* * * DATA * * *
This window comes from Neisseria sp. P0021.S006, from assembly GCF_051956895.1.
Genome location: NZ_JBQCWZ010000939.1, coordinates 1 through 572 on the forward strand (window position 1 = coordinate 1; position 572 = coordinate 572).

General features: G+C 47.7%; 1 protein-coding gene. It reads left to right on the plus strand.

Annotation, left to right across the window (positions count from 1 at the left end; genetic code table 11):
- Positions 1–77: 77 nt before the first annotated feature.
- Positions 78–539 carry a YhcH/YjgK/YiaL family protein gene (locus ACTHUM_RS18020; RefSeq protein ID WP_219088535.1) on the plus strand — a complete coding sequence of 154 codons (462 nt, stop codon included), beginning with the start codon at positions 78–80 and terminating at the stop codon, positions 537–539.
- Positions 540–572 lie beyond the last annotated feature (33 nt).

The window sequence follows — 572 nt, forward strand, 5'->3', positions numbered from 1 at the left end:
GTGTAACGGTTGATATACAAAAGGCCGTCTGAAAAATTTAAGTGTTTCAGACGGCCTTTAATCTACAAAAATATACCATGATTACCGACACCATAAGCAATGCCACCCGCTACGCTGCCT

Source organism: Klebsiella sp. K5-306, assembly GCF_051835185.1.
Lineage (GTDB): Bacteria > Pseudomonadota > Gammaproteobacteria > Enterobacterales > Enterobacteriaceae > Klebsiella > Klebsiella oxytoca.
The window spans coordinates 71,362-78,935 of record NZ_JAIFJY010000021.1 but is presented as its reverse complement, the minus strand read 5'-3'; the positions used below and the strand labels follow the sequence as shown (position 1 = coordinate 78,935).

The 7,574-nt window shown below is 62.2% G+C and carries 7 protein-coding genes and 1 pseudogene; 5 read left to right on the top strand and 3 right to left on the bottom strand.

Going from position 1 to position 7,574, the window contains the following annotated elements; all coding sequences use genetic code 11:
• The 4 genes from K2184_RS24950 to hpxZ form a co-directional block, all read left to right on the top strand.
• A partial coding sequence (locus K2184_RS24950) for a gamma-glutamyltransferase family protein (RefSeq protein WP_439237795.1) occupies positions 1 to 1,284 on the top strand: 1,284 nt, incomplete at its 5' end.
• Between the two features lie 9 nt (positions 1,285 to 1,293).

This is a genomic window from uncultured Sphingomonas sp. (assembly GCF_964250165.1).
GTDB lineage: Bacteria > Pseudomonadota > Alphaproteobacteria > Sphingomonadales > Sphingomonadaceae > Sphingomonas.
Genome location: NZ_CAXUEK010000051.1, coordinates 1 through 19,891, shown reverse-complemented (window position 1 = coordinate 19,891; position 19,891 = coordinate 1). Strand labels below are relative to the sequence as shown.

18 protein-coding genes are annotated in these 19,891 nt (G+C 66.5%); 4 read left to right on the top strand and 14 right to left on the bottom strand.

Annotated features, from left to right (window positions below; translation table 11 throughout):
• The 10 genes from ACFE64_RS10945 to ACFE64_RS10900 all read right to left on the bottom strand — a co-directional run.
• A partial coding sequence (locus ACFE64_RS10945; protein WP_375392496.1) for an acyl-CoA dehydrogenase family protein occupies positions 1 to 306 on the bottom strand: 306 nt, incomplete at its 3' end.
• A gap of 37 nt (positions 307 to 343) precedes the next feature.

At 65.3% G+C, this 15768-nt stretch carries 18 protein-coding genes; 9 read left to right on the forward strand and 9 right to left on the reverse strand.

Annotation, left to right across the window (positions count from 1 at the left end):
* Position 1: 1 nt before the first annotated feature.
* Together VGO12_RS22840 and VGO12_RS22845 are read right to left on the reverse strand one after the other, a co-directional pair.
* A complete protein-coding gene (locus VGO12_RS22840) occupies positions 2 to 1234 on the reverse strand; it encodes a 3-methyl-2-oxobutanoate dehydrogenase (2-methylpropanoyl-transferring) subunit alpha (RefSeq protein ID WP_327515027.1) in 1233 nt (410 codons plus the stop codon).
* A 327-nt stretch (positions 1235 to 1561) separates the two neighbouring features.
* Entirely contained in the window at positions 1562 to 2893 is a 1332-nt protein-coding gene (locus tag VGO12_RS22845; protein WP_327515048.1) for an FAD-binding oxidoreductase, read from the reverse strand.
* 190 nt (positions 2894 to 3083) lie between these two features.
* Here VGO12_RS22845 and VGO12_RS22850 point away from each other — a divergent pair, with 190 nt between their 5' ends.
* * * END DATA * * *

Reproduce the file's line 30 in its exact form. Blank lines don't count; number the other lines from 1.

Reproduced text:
* A complete protein-coding gene (locus VGO12_RS22840) occupies positions 2 to 1234 on the reverse strand; it encodes a 3-methyl-2-oxobutanoate dehydrogenase (2-methylpropanoyl-transferring) subunit alpha (RefSeq protein ID WP_327515027.1) in 1233 nt (410 codons plus the stop codon).